Objectives: Lesbian, gay, bisexual, transgender, or queer and questioning (LGBTQ+) people and populations face myriad health disparities that are likely to be evident during the COVID-19 pandemic. The objectives of our study were to describe patterns of COVID-19 testing among LGBTQ+ people and to differentiate rates of COVID-19 testing and test results by sociodemographic characteristics. Methods: Participants residing in the United States and US territories (N = 1090) aged ≥18 completed an internet-based survey from May through July 2020 that assessed COVID-19 testing and test results and sociodemographic characteristics, including sexual orientation and gender identity (SOGI). We analyzed data on receipt and results of polymerase chain reaction (PCR) and antibody testing for SARS-CoV-2 and symptoms of COVID-19 in relation to sociodemographic characteristics. Results: Of the 1090 participants, 182 (16.7%) received a PCR test; of these, 16 (8.8%) had a positive test result. Of the 124 (11.4%) who received an antibody test, 45 (36.3%) had antibodies. Rates of PCR testing were higher among participants who were non–US-born (25.4%) versus US-born (16.3%) and employed full-time or part-time (18.5%) versus unemployed (10.8%). Antibody testing rates were higher among gay cisgender men (17.2%) versus other SOGI groups, non–US-born (25.4%) versus US-born participants, employed (12.6%) versus unemployed participants, and participants residing in the Northeast (20.0%) versus other regions. Among SOGI groups with sufficient cell sizes (n > 10), positive PCR results were highest among cisgender gay men (16.1%). Conclusions: The differential patterns of testing and positivity, particularly among gay men in our sample, confirm the need to create COVID-19 public health messaging and programming that attend to the LGBTQ+ population.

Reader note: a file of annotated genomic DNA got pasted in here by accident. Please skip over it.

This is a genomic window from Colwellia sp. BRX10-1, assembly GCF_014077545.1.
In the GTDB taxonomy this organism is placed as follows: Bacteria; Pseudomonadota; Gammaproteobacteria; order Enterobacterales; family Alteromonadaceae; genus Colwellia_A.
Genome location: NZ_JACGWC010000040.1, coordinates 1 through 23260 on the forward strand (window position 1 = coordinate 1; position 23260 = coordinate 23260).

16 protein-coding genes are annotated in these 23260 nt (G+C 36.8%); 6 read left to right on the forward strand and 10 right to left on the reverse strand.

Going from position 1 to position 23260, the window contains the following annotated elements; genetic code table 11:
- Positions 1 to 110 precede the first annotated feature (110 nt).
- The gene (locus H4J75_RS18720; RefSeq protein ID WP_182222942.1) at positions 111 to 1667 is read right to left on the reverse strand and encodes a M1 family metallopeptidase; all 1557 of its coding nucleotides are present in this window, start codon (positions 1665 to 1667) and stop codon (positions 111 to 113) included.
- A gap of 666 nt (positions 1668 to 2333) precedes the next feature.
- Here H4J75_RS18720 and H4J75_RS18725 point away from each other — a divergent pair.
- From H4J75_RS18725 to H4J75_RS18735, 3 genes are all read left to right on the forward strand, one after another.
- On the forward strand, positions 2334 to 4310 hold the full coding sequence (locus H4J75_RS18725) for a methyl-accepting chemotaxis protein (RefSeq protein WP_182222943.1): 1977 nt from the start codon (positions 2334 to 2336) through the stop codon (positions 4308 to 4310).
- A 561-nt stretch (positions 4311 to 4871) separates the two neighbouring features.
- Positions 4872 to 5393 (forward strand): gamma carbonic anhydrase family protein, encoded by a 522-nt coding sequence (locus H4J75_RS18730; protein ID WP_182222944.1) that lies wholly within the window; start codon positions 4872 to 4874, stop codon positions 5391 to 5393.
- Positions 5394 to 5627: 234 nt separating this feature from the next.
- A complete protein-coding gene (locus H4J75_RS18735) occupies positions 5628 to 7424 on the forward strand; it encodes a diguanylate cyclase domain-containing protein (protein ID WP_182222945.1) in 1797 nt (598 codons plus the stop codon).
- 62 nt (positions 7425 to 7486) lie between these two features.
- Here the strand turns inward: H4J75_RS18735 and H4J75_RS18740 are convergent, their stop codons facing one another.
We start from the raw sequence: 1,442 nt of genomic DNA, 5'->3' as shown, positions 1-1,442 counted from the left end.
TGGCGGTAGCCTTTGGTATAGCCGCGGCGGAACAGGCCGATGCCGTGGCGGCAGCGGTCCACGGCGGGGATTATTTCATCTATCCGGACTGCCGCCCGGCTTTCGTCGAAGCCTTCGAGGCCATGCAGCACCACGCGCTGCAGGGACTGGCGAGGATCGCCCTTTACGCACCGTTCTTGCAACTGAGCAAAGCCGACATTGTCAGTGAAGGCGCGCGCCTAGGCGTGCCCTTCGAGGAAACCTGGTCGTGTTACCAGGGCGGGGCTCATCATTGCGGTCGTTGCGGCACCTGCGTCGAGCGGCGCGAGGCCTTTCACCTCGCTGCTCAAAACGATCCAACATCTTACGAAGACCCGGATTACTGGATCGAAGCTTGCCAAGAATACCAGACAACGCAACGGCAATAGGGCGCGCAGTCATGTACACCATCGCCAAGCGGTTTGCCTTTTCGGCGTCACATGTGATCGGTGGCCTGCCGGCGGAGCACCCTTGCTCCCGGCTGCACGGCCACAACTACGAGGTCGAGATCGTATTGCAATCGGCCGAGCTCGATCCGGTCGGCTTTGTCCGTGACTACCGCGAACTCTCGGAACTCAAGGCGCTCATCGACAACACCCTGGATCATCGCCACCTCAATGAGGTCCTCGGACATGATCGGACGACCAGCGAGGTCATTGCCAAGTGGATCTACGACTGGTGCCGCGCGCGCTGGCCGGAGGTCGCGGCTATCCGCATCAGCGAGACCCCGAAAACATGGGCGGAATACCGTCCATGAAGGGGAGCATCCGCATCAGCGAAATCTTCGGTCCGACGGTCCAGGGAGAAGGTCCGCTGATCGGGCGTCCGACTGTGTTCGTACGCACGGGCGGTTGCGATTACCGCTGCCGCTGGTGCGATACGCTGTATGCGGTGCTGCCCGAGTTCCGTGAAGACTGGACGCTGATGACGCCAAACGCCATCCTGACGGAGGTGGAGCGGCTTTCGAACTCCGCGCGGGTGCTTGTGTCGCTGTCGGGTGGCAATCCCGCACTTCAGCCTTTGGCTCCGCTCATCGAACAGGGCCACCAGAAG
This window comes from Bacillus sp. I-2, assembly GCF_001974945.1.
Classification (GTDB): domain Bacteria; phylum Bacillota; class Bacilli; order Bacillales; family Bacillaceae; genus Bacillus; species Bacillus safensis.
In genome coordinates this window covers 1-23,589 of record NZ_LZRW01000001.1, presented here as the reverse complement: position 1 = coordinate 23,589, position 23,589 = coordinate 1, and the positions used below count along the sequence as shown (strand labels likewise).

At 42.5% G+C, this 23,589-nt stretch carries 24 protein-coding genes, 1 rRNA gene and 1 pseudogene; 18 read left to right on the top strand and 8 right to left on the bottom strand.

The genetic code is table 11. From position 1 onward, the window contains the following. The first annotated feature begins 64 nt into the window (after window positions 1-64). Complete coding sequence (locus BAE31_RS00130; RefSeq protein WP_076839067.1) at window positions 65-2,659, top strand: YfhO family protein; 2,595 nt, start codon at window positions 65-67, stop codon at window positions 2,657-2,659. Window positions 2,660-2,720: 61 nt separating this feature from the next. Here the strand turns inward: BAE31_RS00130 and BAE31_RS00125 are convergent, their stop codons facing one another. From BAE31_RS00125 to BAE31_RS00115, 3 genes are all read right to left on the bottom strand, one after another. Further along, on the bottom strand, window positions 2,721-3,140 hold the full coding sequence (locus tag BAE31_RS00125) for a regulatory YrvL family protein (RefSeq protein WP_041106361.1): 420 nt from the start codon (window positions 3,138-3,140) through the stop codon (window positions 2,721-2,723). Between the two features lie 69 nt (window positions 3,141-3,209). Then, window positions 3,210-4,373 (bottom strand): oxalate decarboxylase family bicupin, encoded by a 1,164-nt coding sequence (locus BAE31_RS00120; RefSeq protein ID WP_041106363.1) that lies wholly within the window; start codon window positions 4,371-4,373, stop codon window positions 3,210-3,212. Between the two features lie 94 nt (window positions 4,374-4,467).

All Science Journal Classification (ASJC) codes
- Public Health, Environmental and Occupational Health
- sexual and gender minority